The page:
Speaking of a total pain in the butt, meet the Robots. They have minions – lots and lots of minions. Most of them are pretty weak, but they more than make up for it in numbers. They’re a lot like cockroaches; if you see one of them, chances are there are thousands more behind the walls. Robots often have the ability to summon more than one minion in a turn, and quite often those extra minions also give the other minions a +1 to strength. So, yeah – Johnny Five is quite alive, and he brought 700 of his closest friends.
The Zombies play almost exactly as you would expect; no Zombie minion is likely to stay dead for too long. Most of the minions are on the weaker side, but they tend to swarm and there’s practically no fear of them getting blown up during a base break or from some sneaky action card of another opponent. In fact, as a Zombie player, you want your minions to start dying off in droves so you can bring them back in larger numbers!
As fun as Smash Up can be – and make no mistake, Smash Up is plenty fun – the game is not without its drawbacks. First of all, there’s math involved. Every time someone plays a minion to a base, everyone has to do a quick total strength calculation to see if the break point has been reached. This doesn’t typically slow the game down by much, but it’s a minor irritation for those of us who are, shall we say, not Rain Man. One other slight drawback comes from some analysis paralysis that may occur in a few gamers who have a handful of cards and no clear plan in how to play them. For the most part this is mitigated because of the lighthearted nature of the game and the fact that the overall rules are very straightforward. And, finally, as with any card game where random distribution abides, there will be a few times in many games when you just can’t do what you really want to do. For most gamers, that feeling will soon pass when you manage to do something ultra mega cool that makes everyone at the table go “whoaaaa.”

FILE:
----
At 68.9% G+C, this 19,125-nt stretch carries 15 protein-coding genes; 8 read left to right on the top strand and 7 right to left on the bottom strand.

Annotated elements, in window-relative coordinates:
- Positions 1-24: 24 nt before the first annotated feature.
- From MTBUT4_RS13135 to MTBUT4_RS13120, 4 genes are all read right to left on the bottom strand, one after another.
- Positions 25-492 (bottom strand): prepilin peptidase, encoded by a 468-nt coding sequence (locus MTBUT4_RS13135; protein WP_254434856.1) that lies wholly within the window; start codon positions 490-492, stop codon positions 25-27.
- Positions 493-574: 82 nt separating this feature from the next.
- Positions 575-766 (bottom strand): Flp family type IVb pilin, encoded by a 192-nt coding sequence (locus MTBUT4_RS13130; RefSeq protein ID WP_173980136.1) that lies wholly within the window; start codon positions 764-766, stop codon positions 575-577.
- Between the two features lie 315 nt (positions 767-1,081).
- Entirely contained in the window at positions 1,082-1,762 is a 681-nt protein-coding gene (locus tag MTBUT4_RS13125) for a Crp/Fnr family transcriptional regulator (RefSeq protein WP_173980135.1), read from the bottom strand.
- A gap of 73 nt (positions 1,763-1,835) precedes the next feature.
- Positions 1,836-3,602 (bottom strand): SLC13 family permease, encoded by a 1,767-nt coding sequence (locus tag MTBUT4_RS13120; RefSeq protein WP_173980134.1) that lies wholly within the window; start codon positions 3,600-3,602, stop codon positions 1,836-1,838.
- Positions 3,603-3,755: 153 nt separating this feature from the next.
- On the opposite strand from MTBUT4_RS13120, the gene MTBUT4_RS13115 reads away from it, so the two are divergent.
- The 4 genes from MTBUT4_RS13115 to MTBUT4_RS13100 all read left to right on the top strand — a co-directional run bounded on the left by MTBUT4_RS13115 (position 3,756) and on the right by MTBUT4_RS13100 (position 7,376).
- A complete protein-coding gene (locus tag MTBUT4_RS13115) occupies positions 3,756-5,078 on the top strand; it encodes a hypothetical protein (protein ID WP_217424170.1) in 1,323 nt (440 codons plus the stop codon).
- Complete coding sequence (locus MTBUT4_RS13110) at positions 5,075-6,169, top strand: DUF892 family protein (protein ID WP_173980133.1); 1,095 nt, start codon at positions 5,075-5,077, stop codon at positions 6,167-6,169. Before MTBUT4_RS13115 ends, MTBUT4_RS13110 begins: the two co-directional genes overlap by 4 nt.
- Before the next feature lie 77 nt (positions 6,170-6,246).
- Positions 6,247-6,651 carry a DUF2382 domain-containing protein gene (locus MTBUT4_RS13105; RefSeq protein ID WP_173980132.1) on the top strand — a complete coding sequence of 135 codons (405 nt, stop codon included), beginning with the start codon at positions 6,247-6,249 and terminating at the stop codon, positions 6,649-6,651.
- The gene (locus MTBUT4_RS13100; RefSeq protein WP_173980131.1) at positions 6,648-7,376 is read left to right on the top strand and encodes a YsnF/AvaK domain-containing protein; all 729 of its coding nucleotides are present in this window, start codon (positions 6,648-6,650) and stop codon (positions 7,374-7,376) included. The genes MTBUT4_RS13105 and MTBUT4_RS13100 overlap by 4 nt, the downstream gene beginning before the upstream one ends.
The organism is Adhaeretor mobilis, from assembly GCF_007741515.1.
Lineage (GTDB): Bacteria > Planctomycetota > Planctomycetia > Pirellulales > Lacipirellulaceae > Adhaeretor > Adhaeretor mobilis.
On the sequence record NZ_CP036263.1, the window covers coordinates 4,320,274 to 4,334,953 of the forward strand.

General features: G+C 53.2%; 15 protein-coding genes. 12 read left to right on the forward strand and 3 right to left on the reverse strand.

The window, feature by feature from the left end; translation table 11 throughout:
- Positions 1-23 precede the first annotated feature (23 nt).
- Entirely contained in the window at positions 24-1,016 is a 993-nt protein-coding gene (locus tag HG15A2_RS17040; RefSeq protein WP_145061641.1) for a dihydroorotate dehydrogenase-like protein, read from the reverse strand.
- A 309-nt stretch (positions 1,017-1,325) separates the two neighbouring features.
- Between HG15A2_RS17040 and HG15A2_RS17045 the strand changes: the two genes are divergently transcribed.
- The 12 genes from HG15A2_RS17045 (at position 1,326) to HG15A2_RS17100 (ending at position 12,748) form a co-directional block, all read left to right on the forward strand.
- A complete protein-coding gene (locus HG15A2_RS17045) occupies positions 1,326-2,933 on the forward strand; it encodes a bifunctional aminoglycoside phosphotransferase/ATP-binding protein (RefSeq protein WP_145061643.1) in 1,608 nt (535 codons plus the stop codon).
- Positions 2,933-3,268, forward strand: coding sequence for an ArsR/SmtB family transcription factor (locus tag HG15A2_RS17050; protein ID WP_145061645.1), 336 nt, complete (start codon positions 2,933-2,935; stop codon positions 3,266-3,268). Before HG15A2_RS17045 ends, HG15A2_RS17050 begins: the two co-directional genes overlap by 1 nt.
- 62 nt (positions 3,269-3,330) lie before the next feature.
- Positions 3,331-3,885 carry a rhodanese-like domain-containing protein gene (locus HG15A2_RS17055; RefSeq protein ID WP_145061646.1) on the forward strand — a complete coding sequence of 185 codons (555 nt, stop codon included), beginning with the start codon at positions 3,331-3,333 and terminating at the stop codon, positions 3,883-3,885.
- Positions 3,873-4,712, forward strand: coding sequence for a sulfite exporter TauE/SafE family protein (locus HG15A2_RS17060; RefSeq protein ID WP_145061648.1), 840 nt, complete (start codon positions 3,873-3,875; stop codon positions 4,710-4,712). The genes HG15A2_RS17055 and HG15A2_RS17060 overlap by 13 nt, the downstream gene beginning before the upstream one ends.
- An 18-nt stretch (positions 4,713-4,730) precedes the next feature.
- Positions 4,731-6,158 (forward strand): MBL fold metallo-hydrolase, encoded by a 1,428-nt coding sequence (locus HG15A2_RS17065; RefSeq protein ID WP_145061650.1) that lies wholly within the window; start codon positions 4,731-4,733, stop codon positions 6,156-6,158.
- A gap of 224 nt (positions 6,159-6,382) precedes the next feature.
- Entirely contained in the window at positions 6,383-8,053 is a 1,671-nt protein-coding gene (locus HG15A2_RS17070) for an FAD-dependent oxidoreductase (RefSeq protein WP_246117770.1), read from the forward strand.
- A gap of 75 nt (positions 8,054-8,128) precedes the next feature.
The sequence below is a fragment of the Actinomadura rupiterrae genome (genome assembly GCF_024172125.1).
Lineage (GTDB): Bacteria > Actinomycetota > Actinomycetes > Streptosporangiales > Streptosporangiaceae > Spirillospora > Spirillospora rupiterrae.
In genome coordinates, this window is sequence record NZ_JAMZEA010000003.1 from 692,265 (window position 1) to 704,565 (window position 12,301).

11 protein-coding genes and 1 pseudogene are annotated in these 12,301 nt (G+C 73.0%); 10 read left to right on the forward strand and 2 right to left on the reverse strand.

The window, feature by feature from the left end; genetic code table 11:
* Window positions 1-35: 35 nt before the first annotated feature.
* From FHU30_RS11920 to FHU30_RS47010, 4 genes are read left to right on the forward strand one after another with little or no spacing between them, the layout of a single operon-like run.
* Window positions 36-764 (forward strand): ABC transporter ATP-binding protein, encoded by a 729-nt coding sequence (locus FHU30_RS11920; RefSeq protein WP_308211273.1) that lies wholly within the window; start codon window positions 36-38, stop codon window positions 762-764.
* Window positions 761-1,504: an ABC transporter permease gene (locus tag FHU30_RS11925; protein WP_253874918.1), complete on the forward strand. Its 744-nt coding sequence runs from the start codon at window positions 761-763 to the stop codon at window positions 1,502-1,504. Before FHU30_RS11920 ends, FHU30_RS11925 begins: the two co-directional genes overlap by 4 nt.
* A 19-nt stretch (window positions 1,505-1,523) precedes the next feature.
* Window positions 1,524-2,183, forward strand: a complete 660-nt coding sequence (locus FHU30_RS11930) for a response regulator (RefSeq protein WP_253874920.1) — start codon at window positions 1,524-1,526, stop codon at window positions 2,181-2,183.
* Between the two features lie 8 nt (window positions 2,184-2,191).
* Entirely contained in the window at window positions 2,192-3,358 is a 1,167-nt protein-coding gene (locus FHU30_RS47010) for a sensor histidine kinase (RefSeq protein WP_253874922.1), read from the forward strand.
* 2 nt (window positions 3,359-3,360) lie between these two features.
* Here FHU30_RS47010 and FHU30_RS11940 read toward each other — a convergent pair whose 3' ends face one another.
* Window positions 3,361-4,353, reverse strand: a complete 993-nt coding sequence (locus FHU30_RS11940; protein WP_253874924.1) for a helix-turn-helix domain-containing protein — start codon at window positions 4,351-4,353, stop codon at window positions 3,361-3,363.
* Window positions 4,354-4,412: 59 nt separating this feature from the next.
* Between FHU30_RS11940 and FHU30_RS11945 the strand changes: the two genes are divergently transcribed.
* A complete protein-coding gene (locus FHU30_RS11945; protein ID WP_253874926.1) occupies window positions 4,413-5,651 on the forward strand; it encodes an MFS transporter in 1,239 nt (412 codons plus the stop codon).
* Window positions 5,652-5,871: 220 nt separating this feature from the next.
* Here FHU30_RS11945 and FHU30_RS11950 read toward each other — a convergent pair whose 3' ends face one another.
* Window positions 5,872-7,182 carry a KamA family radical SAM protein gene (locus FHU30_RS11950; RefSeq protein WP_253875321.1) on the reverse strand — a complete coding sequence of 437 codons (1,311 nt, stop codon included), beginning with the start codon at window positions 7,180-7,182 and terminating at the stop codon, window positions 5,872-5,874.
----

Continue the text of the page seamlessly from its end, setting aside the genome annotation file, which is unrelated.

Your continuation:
Overall, though, Smash Up is smashing good fun, especially among gamers who can relax, revel in the sheer audacity of some stupid-good plays, and aren’t ashamed to let loose and let their geek flags fly.